Penn Study shows resistance to cocaine addiction may be passed down from father to son

Research from the Perelman School of Medicine at the University of Pennsylvania and Massachusetts General Hospital (MGH) reveals that sons of male rats exposed to cocaine are resistant to the rewarding effects of the drug, suggesting that cocaine-induced changes in physiology are passed down from father to son. The findings are published in the latest edition of Nature Neuroscience.

“We know that genetic factors contribute significantly to the risk of cocaine abuse, but the potential role of epigenetic influences – how the expression of certain genes related to addiction is controlled – is still relatively unknown,” said senior author R. Christopher Pierce, PhD, associate professor of Neuroscience in Psychiatry at Penn. “This study is the first to show that the chemical effects of cocaine use can be passed down to future generations to cause a resistance to addictive behavior, indicating that paternal exposure to toxins such as cocaine can have profound effects on gene expression and behavior in their offspring.”

In the current study, the team used an animal model to study inherited effects of cocaine abuse. Male rats self-administered cocaine for 60 days, while controls were administered saline. The male rats were mated with females that had never been exposed to the drug. To eliminate any influence that the males’ behavior would have on the pregnant females, they were separated directly after they mated.

The rats’ offspring were monitored to see whether they would begin to self-administer cocaine when it was offered to them. The researchers discovered that male offspring of rats exposed to the drug, but not the female offspring, acquired cocaine self-administration more slowly and had decreased levels of cocaine intake relative to controls. Moreover, control animals were willing to work significantly harder for a single cocaine dose than the offspring of cocaine-addicted rats, suggesting that the rewarding effect of cocaine was decreased.

In collaboration with Ghazaleh Sadri-Vakili, MS, PhD, from MGH, the researchers subsequently examined the animals’ brains and found that male offspring of the cocaine-addicted rats had increased levels of a protein in the prefrontal cortex called brain-derived neurotrophic factor (BDNF), which is known to blunt the behavioral effects of cocaine.

“We were quite surprised that the male offspring of sires that used cocaine didn’t like cocaine as much,” said Pierce. “While we identified one change in the brain that appears to underlie this cocaine resistance effect, there are undoubtedly other physiological changes as well and we are currently performing more broad experiments to identify them. We also are eager to perform similar studies with more widely used drugs of abuse such as nicotine and alcohol.”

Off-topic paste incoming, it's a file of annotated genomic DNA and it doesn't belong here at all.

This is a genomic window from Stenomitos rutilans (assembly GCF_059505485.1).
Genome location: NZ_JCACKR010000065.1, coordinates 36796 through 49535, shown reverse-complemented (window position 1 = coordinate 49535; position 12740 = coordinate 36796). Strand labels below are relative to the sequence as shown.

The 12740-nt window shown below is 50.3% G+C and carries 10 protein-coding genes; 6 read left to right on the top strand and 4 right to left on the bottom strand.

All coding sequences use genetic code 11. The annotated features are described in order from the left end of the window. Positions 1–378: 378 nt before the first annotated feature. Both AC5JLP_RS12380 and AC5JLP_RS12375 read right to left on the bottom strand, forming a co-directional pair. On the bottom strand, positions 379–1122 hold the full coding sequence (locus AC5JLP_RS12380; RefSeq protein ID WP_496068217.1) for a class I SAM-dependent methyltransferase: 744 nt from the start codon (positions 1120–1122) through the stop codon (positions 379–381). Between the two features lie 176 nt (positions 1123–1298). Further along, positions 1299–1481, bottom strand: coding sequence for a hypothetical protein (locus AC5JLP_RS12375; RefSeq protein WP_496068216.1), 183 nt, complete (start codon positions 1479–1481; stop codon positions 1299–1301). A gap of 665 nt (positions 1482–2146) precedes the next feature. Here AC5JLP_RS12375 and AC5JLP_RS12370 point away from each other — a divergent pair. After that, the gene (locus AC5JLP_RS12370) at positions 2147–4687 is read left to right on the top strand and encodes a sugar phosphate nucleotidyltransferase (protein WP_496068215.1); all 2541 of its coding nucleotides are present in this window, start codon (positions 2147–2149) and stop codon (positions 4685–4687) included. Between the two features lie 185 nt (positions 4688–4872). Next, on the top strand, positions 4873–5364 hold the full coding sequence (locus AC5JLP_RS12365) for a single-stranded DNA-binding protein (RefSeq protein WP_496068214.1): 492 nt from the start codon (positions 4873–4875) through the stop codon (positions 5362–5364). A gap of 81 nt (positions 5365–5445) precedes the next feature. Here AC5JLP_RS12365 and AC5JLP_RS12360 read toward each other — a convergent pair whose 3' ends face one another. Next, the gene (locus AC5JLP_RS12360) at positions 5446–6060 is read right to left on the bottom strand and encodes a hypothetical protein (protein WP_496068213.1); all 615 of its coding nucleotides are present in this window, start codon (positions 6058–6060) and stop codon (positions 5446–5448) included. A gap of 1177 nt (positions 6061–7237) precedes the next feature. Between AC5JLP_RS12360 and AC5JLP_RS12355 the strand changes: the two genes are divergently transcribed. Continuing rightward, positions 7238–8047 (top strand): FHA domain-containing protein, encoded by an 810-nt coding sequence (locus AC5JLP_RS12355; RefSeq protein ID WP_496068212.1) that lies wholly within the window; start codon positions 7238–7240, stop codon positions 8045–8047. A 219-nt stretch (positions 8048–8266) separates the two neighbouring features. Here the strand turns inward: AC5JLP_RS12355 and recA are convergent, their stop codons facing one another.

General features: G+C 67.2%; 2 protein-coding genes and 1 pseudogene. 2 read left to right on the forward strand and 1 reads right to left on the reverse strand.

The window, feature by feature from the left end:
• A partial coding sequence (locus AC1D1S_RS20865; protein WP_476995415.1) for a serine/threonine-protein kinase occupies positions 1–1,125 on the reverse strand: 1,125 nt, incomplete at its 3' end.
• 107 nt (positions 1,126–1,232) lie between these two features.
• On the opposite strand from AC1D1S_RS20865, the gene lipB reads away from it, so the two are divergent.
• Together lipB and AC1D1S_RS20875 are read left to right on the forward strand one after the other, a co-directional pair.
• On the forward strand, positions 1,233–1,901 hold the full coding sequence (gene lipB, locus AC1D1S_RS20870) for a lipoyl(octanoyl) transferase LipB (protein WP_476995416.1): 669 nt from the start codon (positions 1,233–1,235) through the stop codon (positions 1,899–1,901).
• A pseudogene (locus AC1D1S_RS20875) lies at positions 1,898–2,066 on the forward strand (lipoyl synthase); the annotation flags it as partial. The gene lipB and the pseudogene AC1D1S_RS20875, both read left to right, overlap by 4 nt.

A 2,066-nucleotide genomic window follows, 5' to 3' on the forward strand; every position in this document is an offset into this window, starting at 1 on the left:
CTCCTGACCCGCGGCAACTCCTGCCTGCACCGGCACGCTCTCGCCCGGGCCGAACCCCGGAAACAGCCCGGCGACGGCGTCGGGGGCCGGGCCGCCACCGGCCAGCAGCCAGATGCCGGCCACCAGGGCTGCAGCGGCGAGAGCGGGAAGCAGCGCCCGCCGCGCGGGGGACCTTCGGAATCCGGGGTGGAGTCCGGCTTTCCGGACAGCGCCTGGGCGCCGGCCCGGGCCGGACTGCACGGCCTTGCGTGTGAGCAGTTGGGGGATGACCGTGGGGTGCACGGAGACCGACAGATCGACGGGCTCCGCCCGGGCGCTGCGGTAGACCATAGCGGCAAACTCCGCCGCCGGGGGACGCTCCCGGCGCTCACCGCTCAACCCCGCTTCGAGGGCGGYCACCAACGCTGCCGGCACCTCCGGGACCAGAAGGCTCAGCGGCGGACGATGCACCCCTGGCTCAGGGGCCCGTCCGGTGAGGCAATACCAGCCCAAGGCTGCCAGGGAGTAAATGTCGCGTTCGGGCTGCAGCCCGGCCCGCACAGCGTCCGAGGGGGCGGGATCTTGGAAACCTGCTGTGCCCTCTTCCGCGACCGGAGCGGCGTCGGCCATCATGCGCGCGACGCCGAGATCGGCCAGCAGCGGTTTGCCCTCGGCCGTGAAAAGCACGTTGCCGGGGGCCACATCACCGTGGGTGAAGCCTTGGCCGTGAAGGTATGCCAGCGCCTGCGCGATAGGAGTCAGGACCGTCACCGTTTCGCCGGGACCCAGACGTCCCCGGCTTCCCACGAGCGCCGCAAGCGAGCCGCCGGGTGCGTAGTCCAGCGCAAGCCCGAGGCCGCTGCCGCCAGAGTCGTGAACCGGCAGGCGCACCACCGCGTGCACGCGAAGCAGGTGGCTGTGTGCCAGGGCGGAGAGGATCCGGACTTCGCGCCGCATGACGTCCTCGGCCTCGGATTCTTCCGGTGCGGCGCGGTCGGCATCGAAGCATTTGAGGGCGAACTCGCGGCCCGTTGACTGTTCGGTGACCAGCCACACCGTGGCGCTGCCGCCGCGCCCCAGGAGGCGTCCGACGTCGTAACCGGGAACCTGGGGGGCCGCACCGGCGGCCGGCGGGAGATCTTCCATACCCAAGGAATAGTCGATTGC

Cocaine is a bitter, addictive pain blocker that is extracted from the leaves of Erythroxylon coca, also known as the coca scrub, a plant that comes from the Andean highlands in South America. Cocaine is the most powerful stimulant of natural origin. The name of “cocaine” came from the plant “coca”. When Coca-Cola first came out it contained nine milligrams of cocaine per glass - in 1903 it was removed, but the drink still has coca flavoring.

William S. Halstead (1852-1922), an American surgeon, injected cocaine into nerve trunks and demonstrated its numbing effect. It soon became used as an anesthetic agent. In 1898 August Bier, a German surgeon used cocaine as a spinal anesthetic. Not long afterwards the medical profession became aware of the addictive nature of cocaine and safer anesthetics were developed. Cocaine in its basic form stopped being used clinically as a pain blocker.


High risk of addiction
Animal laboratory studies have demonstrated how addictive cocaine can be. Animals will work much more persistently for a cocaine bar than any other drug, even opiates. Addicted humans eventually prefer taking cocaine to any other activity - their lifestyles may alter completely as the addiction takes hold more firmly. There have been cases of mothers selling their child, professionals spending thousands of dollars with binges costing from $20,000 to $50,000. Some may lose their jobs, families, become bankrupt, and even die.